[Page] The humble PETITION AND REPRESENTATION OF The Gentry, Ministers, and others of the Counties of Cumberland and Westmerland, to His Sacred MAIESTIE.

With His Majesties Answer thereunto.

York 5 Iuly. 1642.


YORK: Printed by ROBERT BARKER, Printer to the Kings most Excellent Majestie: And by the Assignes of IOHN BILL. 1642.

To the KINGS most Excellent MAIESTIE.
The humble Petition and Representation of the Loyall and Dutifull Affections of the Gentry, Ministery, and others, your Majesties Sub­jects of the Counties of Cumberland and VVestmerland, whose names are hereunto annexed.

Most Gracious Soveraign,

WE acknowledge, with all possible Re­tribution of gratitude, Your Maje­sties Princely favour in yeelding your Royall Assent to such Bills as have passed since the beginning of this present Parliament. As for your gracious Declaration to continue the same as occasion required, for remedying the evils and pe­rils incident to Church and State, and for your firm Resolution that the Laws of the Land should be the Rule of your Government; But more particularly endeared to our memories is that Royall sense your Majestie expressed of our dangerous condition and [Page 2] impendent fears, when we stood ingaged as part of the Pledge to the Scottish Army; and your perso­nall recommendation thereof to the speedy conside­ration of both your Houses of Parliament. The former benefits we hold as the fruit of your generall care, equally extending to all; by this you suffered your Royall Nature to be tendered with a Compas­sion more neerly regarding us; for which Grace we conceive our selves tyed in a more singular and strait Obligation then the most of your other Subjects are, in which respect our just fears might have presented us too remisse in performance of this duty, after so many had gone before us, but that our paucity, and the inconsiderablenesse of these Coun­ties for quantity and quality, with-held us thus long, untill the too visible distempers of the times justled out such fears, as now unseasonable: Our own sense is our assurance of your Gracious Government, we see and acquiesce in this truth, that your Majesties profession of the true Protestant Religion, & the ex­ercise of it go together; nor can we take up any more effectuall ground for a belief of sincerity. All our happinesse, and that of all Your Dominions would be compleat, and what were wanting we were in the way for, if a right Understanding were renewed between your Majestie and great Councell.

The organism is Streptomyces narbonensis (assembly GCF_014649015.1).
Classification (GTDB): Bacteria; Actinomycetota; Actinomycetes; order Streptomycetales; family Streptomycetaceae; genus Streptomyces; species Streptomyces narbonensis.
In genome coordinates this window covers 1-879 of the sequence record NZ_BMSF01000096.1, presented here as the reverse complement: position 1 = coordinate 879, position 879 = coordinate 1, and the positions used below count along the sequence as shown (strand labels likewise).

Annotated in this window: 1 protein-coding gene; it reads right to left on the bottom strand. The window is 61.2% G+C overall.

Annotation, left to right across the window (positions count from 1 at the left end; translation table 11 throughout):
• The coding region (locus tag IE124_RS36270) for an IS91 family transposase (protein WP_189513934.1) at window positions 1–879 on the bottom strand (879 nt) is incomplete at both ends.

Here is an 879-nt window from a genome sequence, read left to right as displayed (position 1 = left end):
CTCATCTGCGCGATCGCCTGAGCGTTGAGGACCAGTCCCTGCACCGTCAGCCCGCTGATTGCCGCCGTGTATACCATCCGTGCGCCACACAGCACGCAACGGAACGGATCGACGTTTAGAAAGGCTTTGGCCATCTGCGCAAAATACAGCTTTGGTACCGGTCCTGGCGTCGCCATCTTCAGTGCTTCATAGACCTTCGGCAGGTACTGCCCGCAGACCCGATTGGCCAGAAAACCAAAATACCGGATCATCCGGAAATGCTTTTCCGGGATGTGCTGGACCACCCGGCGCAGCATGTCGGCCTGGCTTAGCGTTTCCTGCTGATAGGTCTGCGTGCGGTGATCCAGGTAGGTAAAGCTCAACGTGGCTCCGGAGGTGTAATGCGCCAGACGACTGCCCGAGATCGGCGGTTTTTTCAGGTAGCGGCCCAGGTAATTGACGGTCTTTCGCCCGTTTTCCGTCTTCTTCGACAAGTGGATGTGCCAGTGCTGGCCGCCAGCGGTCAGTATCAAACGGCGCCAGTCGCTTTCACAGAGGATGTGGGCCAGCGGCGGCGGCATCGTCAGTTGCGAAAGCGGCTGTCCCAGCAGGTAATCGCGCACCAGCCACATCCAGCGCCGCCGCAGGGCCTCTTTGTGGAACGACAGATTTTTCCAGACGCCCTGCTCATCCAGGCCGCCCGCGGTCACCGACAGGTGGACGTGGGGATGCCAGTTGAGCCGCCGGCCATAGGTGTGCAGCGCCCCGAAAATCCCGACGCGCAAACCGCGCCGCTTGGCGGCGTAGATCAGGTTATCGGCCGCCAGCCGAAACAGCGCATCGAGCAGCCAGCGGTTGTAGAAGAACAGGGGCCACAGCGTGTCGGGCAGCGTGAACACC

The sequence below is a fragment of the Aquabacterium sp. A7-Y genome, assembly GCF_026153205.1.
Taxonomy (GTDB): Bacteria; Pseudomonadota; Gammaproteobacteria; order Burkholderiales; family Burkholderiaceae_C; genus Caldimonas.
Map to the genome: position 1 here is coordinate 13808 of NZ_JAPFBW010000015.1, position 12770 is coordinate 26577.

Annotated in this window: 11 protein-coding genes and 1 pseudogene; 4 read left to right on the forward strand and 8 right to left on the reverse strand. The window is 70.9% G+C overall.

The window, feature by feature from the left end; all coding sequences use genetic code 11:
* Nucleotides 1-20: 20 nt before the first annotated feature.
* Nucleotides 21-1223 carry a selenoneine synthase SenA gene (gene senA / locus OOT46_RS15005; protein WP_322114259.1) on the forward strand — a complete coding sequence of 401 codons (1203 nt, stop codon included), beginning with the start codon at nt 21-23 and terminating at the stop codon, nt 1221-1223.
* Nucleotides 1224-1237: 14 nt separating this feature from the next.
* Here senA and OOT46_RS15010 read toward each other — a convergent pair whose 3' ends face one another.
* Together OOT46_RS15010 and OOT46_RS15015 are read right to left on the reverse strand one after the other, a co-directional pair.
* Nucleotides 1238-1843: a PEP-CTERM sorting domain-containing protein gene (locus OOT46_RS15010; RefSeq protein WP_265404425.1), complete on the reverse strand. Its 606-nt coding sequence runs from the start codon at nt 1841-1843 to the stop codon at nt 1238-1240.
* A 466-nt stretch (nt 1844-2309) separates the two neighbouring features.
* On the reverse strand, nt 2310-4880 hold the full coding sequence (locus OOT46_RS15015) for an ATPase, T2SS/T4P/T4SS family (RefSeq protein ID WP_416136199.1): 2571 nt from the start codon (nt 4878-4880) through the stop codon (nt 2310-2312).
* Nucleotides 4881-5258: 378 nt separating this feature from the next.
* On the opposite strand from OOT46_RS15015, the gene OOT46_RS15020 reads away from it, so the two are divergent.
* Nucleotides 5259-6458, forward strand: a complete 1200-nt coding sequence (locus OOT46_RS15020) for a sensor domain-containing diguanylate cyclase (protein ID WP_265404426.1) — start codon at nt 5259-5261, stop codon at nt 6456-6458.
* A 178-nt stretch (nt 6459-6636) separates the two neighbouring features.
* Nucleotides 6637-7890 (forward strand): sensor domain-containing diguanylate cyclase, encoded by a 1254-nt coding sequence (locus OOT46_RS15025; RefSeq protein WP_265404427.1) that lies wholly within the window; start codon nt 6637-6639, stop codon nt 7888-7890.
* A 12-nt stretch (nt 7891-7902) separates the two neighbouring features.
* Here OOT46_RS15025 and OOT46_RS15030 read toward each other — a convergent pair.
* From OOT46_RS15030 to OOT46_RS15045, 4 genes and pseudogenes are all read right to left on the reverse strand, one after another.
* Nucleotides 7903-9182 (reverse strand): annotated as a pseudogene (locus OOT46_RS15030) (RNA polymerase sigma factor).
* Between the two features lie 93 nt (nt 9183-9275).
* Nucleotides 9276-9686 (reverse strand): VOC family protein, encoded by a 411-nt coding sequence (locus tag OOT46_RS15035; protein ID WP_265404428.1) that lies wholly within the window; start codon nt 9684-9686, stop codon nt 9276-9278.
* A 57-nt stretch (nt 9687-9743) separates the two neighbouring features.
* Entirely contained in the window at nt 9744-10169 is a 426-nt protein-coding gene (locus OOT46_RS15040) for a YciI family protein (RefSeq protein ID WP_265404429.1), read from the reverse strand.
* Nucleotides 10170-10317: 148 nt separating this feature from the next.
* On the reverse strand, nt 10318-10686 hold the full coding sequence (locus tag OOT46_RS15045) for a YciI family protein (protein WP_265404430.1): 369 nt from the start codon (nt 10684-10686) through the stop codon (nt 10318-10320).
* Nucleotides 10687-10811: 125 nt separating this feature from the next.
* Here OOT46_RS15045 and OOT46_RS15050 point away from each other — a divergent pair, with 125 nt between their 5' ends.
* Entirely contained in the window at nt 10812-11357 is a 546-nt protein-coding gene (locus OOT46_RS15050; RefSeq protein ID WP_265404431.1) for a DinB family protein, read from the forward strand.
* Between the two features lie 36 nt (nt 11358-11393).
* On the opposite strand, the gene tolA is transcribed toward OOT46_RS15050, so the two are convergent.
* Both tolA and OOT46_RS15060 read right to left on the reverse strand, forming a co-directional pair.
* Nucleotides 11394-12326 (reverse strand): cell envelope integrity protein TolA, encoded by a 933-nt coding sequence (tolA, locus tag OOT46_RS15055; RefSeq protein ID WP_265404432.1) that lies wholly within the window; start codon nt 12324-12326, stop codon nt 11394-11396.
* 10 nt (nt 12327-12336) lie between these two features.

[Page 3] It is therefore our humble desire, That your Majestie would still be pleased in your wisdome to recollect, and in your goodnesse to imbrace all good means that may tend to this happy union, whereby we may reap the true enjoyment of the long labours of your Majestie and great Councell, for the effecting whereof we shall redouble our Petition, That some place may be thought on, which may be free from exception both of danger and distrust; and then we doubt not, but by Gods Almighty power, such wayes and means might happily be propounded, as may reconcile all differences and mistakings; and your Majestie have full satisfaction in your De­mands.

And we (as we are bound) shall be ready, accor­ding to Our Power, with our lives and fortunes to defend your Majesties Person, Honour, Crown, and Dignity, the Religion and Laws established against all Maligners of your Maje­sties Royall Prerogative, and the peace and prosperity of this Kingdom.

Hereunto were annexed the names of foure thousand, seven hundred, seventy and four, of the Knights, Gentle­men, and others, of the Counties aforesaid.


[Page 5] At the Court at York, 5 Iuly. 1642.

His Majestie Hath Commanded me to give this expresse Answer to this Petition.

THat His Majestie is very well pleased with the Duty and Assertion of this Petition, and hath commanded me to signifie His good Acceptance of it, and Thanks for it to the Petitioners, and to assure them, That if some others had had the same sense of, and gratitude for His Iu­stice and favour towards them in the yeelding of His Royall assent to so many good Bills as the Petitio­ners have, and given as good credit to His Professions and Protestations for the defence of the Religion and Laws established as the Petitioners give, and been as ready to recollect and imbrace all good means that might tend to a happy union, and renew a right un­derstanding between His Majestie and His Parlia­ment, as His Majestie hath been, is, and ever shall be; This (by the help of God) had been by this time a most secure, united, and happy Kingdom, free from all the present Iealousies, Distractions, and Dangers. And as His Majestie consents with the Petitioners in a most earnest desire that such a way may be discovered [Page 6] and pursued, which might reconcile all Differences and Mistakings, and by which He might have full sa­tisfaction in His just demands; so He likewise con­sents with them, that the choice of some place free from exception, both of danger and distrust, would be the most probable, and indeed a certain means to attain that end: which out of His great Affection to Iustice and Peace, and His Care of the Freedome, (which is the principall Priviledge) of Parliament, His Maje­stie hath often intimated, and of late seriously recom­mended to both Houses; But not onely without Suc­cesse, but without Answer.

His Majestie doth likewise assure the Petitioners, that He will no longer expect, that they should make good their Professions of being ready, according to their power, with their Lives and Fortunes to defend His Person, Honour, Crown, and Dignity, then He shall be ready, occording to His Power, with His Life and Fortune to defend the Religion and Laws established, against all Maligners of the Peace and Prosperity of the Kingdom.


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